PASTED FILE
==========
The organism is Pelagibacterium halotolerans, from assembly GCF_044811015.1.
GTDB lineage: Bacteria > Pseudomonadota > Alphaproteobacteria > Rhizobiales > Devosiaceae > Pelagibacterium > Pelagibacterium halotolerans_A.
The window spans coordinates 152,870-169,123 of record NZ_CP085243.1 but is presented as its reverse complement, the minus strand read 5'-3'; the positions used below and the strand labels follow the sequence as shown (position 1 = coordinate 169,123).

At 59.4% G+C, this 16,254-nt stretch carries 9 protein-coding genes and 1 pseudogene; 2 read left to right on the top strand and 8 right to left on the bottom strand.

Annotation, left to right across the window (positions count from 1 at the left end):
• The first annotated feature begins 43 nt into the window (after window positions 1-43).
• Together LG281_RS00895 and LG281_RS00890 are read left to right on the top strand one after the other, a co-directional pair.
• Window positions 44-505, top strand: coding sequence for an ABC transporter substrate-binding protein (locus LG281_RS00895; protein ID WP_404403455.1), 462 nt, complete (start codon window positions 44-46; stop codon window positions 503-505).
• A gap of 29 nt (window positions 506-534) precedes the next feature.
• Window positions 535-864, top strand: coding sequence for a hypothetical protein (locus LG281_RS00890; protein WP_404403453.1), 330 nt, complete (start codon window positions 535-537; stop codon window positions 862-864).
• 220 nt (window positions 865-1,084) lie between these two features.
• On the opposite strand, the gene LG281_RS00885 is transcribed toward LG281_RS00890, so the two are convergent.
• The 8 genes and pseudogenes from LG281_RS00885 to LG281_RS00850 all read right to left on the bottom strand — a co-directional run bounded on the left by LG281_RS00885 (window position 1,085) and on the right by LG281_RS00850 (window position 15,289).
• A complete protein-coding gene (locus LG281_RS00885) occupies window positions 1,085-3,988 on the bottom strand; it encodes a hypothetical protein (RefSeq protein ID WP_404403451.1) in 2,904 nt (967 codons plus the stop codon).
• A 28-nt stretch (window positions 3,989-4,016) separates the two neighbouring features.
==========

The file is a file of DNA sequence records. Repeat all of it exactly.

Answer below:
The organism is Pelagibacterium halotolerans, from assembly GCF_044811015.1.
GTDB lineage: Bacteria > Pseudomonadota > Alphaproteobacteria > Rhizobiales > Devosiaceae > Pelagibacterium > Pelagibacterium halotolerans_A.
The window spans coordinates 152,870-169,123 of record NZ_CP085243.1 but is presented as its reverse complement, the minus strand read 5'-3'; the positions used below and the strand labels follow the sequence as shown (position 1 = coordinate 169,123).

At 59.4% G+C, this 16,254-nt stretch carries 9 protein-coding genes and 1 pseudogene; 2 read left to right on the top strand and 8 right to left on the bottom strand.

Annotation, left to right across the window (positions count from 1 at the left end):
• The first annotated feature begins 43 nt into the window (after window positions 1-43).
• Together LG281_RS00895 and LG281_RS00890 are read left to right on the top strand one after the other, a co-directional pair.
• Window positions 44-505, top strand: coding sequence for an ABC transporter substrate-binding protein (locus LG281_RS00895; protein ID WP_404403455.1), 462 nt, complete (start codon window positions 44-46; stop codon window positions 503-505).
• A gap of 29 nt (window positions 506-534) precedes the next feature.
• Window positions 535-864, top strand: coding sequence for a hypothetical protein (locus LG281_RS00890; protein WP_404403453.1), 330 nt, complete (start codon window positions 535-537; stop codon window positions 862-864).
• 220 nt (window positions 865-1,084) lie between these two features.
• On the opposite strand, the gene LG281_RS00885 is transcribed toward LG281_RS00890, so the two are convergent.
• The 8 genes and pseudogenes from LG281_RS00885 to LG281_RS00850 all read right to left on the bottom strand — a co-directional run bounded on the left by LG281_RS00885 (window position 1,085) and on the right by LG281_RS00850 (window position 15,289).
• A complete protein-coding gene (locus LG281_RS00885) occupies window positions 1,085-3,988 on the bottom strand; it encodes a hypothetical protein (RefSeq protein ID WP_404403451.1) in 2,904 nt (967 codons plus the stop codon).
• A 28-nt stretch (window positions 3,989-4,016) separates the two neighbouring features.